Even though we have supplied an already-available value to transform, this is still a transformation. The future will not complete until all previous futures have completed (or failed).


The great part about transformations on futures is that they can be chained. This allows you to express many conversions and subtasks easily.

Let's modify the examples from above to see how we can take advantage of chaining.

/// Assume we get a future string back from some API
let futureString: Future<String> = ...

/// Assume we have created an HTTP client
let client: Client = ... 

/// Transform the string to a url, then to a response
let futureResponse = URL.self) { string in
    guard let url = URL(string: string) else {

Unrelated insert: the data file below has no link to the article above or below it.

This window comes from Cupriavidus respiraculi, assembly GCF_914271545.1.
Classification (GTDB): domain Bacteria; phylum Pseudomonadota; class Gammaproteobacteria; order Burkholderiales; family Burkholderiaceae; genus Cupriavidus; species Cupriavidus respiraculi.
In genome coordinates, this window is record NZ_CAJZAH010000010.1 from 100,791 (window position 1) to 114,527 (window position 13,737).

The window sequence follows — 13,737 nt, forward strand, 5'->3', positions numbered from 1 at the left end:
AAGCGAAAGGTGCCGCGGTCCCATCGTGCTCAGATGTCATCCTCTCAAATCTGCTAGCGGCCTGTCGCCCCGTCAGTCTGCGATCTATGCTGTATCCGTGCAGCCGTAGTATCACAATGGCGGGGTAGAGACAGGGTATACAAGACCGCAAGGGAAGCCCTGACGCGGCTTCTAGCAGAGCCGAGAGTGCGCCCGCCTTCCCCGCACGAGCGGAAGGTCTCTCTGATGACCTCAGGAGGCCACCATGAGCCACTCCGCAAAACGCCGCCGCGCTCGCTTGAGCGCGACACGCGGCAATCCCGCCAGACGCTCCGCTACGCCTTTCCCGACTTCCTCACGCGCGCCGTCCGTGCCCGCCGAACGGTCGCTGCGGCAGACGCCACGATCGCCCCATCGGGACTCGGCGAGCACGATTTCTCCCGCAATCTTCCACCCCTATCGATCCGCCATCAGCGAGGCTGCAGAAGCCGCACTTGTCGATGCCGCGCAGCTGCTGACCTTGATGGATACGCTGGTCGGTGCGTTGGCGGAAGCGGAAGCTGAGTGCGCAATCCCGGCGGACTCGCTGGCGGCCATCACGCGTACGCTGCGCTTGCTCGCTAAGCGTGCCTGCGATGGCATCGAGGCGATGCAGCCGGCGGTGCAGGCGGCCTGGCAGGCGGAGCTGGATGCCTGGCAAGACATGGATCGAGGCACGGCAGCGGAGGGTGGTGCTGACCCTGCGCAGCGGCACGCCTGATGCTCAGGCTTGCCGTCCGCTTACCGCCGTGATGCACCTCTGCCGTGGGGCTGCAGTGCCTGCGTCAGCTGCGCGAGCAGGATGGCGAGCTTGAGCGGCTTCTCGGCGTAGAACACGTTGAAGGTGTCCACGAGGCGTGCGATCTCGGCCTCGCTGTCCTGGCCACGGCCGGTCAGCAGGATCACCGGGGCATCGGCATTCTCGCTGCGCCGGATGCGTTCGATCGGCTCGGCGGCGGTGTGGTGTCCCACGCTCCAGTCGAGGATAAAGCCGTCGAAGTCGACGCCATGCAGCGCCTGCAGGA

throw Abort(.badRequest, reason: "Invalid URL string: \(string)")
    return url
}.flatMap(to: Response.self) { url in
    return client.get(url)

print(futureResponse) // Future<Response>

After the initial call to map, there is a temporary Future<URL> created. This future is then immediately flat-mapped to a Future<Response>


You can throw errors inside of map and flat-map closures. This will result in the future failing with the error thrown.


Let's take a look at some other, less commonly used methods on Future<T>.

Do / Catch

Similar to Swift's do / catch syntax, futures have a do and catch method for awaiting the future's result.

/// Assume we get a future string back from some API
let futureString: Future<String> = ... { string in
    print(string) // The actual String
}.catch { error in
    print(error) // A Swift Error


.do and .catch work together. If you forget .catch, the compiler will warn you about an unused result. Don't forget to handle the error case!